To what extent do your assessment tasks encourage regular study in and out of class and deep rather than surface learning?

3. Deliver high quality feedback information that helps learners self-correct.
What kind of teacher feedback do you provide – in what ways does it help students self-assess and self-correct?

4. Encourage positive motivational beliefs and self-esteem.
To what extent do your assessments and feedback processes activate your students’ motivation to learn and be successful?

5. Encourage interaction and dialogue around learning (peer and teacher-student.
What opportunities are there for feedback dialogue (peer and/or tutor-student)around assessment tasks in your course?

6. Facilitate the development of self-assessment and reflection in learning.
To what extent are there formal opportunities for reflection, self-assessment or peer assessment in your course?

7. Give learners choice in assessment – content and processes.
To what extent do students have choice in the topics, methods, criteria,weighting and/or timing of learning and assessment tasks in your course?

8. Involve students in decision-making about assessment policy and practice.
To what extent are your students in your course kept informed or engaged in consultations regarding assessment decisions?

9. Support the development of learning communities.
To what extent do your assessments and feedback processes help support the development of learning communities?

10. Help teachers adapt teaching to student needs.
To what extent do your assessment and feedback processes help inform and shape your teaching?

Nicol, D. (2007) ‘Principles of good assessment and feedback: theory and practice’ [online], paper presented at the REAP International Online Conference on Assessment Design for Learner Responsibility, 29–31 May 2007, (accessed 7 February 2012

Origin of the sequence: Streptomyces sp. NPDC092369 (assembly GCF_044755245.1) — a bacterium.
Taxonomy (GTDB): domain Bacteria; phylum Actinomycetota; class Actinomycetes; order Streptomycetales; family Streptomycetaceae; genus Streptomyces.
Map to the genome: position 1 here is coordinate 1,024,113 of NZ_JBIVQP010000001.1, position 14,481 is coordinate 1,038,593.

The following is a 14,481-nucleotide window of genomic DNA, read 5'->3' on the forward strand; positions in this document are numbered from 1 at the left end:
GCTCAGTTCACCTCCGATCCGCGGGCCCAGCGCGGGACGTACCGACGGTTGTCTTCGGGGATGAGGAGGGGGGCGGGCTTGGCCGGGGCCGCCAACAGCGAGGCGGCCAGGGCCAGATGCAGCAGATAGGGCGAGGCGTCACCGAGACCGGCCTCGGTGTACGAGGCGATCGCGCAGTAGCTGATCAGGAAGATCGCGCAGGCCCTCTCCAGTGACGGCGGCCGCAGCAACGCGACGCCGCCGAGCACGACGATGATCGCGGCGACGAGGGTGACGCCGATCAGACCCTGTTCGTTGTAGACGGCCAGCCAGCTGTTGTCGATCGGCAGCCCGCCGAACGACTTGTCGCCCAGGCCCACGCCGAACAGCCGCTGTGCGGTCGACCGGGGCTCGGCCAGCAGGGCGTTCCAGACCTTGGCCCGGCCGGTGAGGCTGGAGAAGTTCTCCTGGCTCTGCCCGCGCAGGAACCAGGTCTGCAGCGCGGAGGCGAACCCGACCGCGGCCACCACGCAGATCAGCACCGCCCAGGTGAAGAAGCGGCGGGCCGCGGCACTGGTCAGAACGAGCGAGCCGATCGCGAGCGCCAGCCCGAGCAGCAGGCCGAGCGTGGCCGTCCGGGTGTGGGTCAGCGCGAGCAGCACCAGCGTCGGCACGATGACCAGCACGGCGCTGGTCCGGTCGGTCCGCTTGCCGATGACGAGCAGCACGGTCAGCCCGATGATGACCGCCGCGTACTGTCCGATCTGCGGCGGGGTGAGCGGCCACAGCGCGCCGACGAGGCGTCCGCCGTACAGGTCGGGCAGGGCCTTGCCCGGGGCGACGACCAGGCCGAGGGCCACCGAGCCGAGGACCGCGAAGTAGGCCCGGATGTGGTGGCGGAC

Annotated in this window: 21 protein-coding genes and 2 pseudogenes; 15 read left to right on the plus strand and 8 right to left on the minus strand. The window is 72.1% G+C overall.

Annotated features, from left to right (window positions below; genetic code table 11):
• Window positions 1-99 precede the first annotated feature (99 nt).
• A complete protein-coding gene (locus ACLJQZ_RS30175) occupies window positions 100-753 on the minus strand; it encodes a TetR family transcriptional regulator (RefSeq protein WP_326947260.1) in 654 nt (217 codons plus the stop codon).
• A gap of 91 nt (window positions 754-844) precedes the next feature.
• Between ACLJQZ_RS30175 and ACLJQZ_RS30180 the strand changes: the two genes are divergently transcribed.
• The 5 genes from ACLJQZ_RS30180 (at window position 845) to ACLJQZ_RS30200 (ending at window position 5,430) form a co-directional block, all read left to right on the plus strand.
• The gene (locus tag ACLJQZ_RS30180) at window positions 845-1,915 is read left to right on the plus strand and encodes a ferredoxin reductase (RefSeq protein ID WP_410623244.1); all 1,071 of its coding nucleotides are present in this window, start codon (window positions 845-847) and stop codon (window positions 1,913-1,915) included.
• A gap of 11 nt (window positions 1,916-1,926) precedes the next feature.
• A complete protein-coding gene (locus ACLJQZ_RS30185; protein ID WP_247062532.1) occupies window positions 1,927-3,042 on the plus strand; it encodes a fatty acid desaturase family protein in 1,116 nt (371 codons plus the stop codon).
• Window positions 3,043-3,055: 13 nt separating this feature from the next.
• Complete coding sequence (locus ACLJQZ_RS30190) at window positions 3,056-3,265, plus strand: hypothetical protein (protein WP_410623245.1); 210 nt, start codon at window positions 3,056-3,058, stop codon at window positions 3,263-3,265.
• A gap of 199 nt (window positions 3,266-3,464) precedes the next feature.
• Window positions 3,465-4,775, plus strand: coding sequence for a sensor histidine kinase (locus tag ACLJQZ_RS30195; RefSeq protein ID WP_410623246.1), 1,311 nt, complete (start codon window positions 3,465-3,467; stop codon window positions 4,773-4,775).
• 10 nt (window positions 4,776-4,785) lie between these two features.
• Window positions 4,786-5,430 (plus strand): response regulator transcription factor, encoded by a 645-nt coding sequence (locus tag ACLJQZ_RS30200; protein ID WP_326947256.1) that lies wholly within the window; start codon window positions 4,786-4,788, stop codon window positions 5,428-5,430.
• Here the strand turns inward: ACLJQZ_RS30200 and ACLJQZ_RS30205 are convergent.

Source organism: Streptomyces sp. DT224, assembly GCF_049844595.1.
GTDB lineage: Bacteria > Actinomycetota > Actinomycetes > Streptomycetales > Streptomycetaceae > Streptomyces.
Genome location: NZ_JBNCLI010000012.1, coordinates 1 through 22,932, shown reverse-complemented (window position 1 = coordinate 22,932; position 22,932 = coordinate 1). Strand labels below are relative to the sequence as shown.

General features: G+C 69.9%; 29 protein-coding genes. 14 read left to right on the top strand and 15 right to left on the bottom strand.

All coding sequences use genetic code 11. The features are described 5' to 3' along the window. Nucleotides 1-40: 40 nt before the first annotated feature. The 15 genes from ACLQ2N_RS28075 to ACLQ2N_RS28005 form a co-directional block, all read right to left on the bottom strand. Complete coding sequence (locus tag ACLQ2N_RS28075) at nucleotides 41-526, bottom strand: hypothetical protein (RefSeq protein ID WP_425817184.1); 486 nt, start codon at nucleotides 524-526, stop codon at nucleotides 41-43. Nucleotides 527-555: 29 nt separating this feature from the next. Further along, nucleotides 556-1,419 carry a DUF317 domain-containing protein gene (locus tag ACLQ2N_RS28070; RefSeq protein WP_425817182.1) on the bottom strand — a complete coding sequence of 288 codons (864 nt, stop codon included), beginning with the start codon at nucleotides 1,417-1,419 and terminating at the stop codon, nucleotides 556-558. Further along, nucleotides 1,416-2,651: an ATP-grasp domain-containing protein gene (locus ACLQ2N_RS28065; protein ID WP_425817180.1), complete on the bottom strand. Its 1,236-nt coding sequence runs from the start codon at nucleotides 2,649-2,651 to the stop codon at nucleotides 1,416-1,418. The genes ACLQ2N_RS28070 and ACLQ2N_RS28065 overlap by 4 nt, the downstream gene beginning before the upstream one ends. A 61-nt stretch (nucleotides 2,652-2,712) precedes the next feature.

Nicol, D. (2006) ‘Assessment for learner self-regulation: enhancing the first year experience using learning technologies’ [online], paper presented at the 10th International Computer Assisted Assessment Conference, 4–5 July 2006, pp. 329–40,

Monday, 14 July 2014

Benefits and Challenges of Online Assessments

Benefits of instant feedback

Motivational - the 'immediacy' confirms the learner's success or [provides encouragement to do something differently in order to achieve success

Timely - immediate feedback ensures that an issue can be resolved whilst the learner is still focused on the problem. There is no 'lag' whereby interest has waned or even the original answer is forgotten.

Appropriate - being impartial, directed feedback fits the question and assists in learner's improvement. The learner is not overwhelmed with too much information

Aid and deepen understanding - the feedback is designed to promote a conceptual understanding of a problem, which is gained when learners are prompted to consider alternatives strategies to achieve a 'correct' answer.

Aid Progression - improves overall learning outcomes giving learners the confidence to progress with their learning

Learner Led - Flexibility in terms of accessing both the assessment material and receiving feedback, not tied to locations, specific times or days

Encouraging responsiblity for learning - learners are in control of whether they solicit feedback and the degree to which they act on the feedback

Speedier interventions - lecturers/tutors can intervene quickly; if a learner is experiencing difficulties, rather than having to wait for face to face contact

Additional Learning  - Feedback can include links to previous learning sessions or additional supportive materials, that are easy to access

Inclusiveness - support all learners regardless of their backgrounds, physical needs, language etc.

Linked to outcomes - The feedback is relevant to the overall goals as well as specific error

Integrated with online learning systems - can be integrated with institution's learning systems, enabling recording of feedback and ability in some cases to track learner's progress vis a vis the feedback

Low cost - once running it is cheap to maintain and edit

Scaleability - no limits to the numbers of people accessing the assessments and receiving feedback

Challenges of instant feedback

Limitations -  the feedback is only as good as the creator of the quiz/questionnaire and their ability to identify potential errors that students may demonstrate

Students' confidence - students may not be fully confident with the online feedback and choose to ignore it

Costly setup - the initial set up of online feedback systems can be time consuming and in turn more expensive than face to face sessions

Bugs and glitches - can demotivate

Generic feedback - may be deemed unhelpful by some learners who may regard further feedback as time wasting